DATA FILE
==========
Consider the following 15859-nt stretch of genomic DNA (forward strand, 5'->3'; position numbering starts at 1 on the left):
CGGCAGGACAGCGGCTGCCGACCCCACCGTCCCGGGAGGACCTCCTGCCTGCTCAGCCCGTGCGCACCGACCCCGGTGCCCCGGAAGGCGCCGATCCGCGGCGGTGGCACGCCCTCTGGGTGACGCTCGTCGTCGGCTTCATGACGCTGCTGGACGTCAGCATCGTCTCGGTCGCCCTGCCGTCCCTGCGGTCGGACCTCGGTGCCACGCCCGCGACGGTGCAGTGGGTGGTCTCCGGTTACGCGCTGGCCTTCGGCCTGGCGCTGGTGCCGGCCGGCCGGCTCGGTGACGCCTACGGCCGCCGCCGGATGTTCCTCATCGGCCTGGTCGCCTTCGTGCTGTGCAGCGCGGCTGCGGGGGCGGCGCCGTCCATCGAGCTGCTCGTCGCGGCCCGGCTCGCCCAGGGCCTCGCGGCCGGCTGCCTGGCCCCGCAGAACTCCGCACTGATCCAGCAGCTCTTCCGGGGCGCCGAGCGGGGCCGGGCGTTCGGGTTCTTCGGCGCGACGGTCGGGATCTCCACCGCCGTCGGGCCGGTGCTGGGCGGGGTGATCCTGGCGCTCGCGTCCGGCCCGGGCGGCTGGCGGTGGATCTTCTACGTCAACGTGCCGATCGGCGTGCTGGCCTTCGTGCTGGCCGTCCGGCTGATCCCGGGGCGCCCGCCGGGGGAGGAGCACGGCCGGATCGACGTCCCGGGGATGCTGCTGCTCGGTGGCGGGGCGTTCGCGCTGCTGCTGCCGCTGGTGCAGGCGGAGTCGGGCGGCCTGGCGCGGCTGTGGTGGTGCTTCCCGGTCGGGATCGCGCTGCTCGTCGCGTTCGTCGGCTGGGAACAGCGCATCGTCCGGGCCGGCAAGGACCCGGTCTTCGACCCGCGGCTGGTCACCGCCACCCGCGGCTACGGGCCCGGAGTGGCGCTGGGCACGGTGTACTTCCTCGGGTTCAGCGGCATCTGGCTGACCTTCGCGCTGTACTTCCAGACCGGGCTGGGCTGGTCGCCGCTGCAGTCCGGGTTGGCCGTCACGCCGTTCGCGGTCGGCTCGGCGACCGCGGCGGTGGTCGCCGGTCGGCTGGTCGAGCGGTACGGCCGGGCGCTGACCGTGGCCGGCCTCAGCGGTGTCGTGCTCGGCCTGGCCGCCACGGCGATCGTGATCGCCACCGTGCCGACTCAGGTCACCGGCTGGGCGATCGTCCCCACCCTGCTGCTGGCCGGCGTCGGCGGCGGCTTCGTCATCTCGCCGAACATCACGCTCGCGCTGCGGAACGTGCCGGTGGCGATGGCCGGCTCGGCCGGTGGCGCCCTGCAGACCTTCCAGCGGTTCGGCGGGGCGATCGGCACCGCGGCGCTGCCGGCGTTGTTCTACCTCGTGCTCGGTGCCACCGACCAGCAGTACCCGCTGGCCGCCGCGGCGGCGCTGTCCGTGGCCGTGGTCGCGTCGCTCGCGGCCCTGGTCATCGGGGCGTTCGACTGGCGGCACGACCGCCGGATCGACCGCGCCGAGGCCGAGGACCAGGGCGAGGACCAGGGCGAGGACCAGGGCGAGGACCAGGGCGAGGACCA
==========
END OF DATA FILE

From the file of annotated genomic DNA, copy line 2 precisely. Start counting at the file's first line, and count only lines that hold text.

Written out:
CGGCAGGACAGCGGCTGCCGACCCCACCGTCCCGGGAGGACCTCCTGCCTGCTCAGCCCGTGCGCACCGACCCCGGTGCCCCGGAAGGCGCCGATCCGCGGCGGTGGCACGCCCTCTGGGTGACGCTCGTCGTCGGCTTCATGACGCTGCTGGACGTCAGCATCGTCTCGGTCGCCCTGCCGTCCCTGCGGTCGGACCTCGGTGCCACGCCCGCGACGGTGCAGTGGGTGGTCTCCGGTTACGCGCTGGCCTTCGGCCTGGCGCTGGTGCCGGCCGGCCGGCTCGGTGACGCCTACGGCCGCCGCCGGATGTTCCTCATCGGCCTGGTCGCCTTCGTGCTGTGCAGCGCGGCTGCGGGGGCGGCGCCGTCCATCGAGCTGCTCGTCGCGGCCCGGCTCGCCCAGGGCCTCGCGGCCGGCTGCCTGGCCCCGCAGAACTCCGCACTGATCCAGCAGCTCTTCCGGGGCGCCGAGCGGGGCCGGGCGTTCGGGTTCTTCGGCGCGACGGTCGGGATCTCCACCGCCGTCGGGCCGGTGCTGGGCGGGGTGATCCTGGCGCTCGCGTCCGGCCCGGGCGGCTGGCGGTGGATCTTCTACGTCAACGTGCCGATCGGCGTGCTGGCCTTCGTGCTGGCCGTCCGGCTGATCCCGGGGCGCCCGCCGGGGGAGGAGCACGGCCGGATCGACGTCCCGGGGATGCTGCTGCTCGGTGGCGGGGCGTTCGCGCTGCTGCTGCCGCTGGTGCAGGCGGAGTCGGGCGGCCTGGCGCGGCTGTGGTGGTGCTTCCCGGTCGGGATCGCGCTGCTCGTCGCGTTCGTCGGCTGGGAACAGCGCATCGTCCGGGCCGGCAAGGACCCGGTCTTCGACCCGCGGCTGGTCACCGCCACCCGCGGCTACGGGCCCGGAGTGGCGCTGGGCACGGTGTACTTCCTCGGGTTCAGCGGCATCTGGCTGACCTTCGCGCTGTACTTCCAGACCGGGCTGGGCTGGTCGCCGCTGCAGTCCGGGTTGGCCGTCACGCCGTTCGCGGTCGGCTCGGCGACCGCGGCGGTGGTCGCCGGTCGGCTGGTCGAGCGGTACGGCCGGGCGCTGACCGTGGCCGGCCTCAGCGGTGTCGTGCTCGGCCTGGCCGCCACGGCGATCGTGATCGCCACCGTGCCGACTCAGGTCACCGGCTGGGCGATCGTCCCCACCCTGCTGCTGGCCGGCGTCGGCGGCGGCTTCGTCATCTCGCCGAACATCACGCTCGCGCTGCGGAACGTGCCGGTGGCGATGGCCGGCTCGGCCGGTGGCGCCCTGCAGACCTTCCAGCGGTTCGGCGGGGCGATCGGCACCGCGGCGCTGCCGGCGTTGTTCTACCTCGTGCTCGGTGCCACCGACCAGCAGTACCCGCTGGCCGCCGCGGCGGCGCTGTCCGTGGCCGTGGTCGCGTCGCTCGCGGCCCTGGTCATCGGGGCGTTCGACTGGCGGCACGACCGCCGGATCGACCGCGCCGAGGCCGAGGACCAGGGCGAGGACCAGGGCGAGGACCAGGGCGAGGACCAGGGCGAGGACCA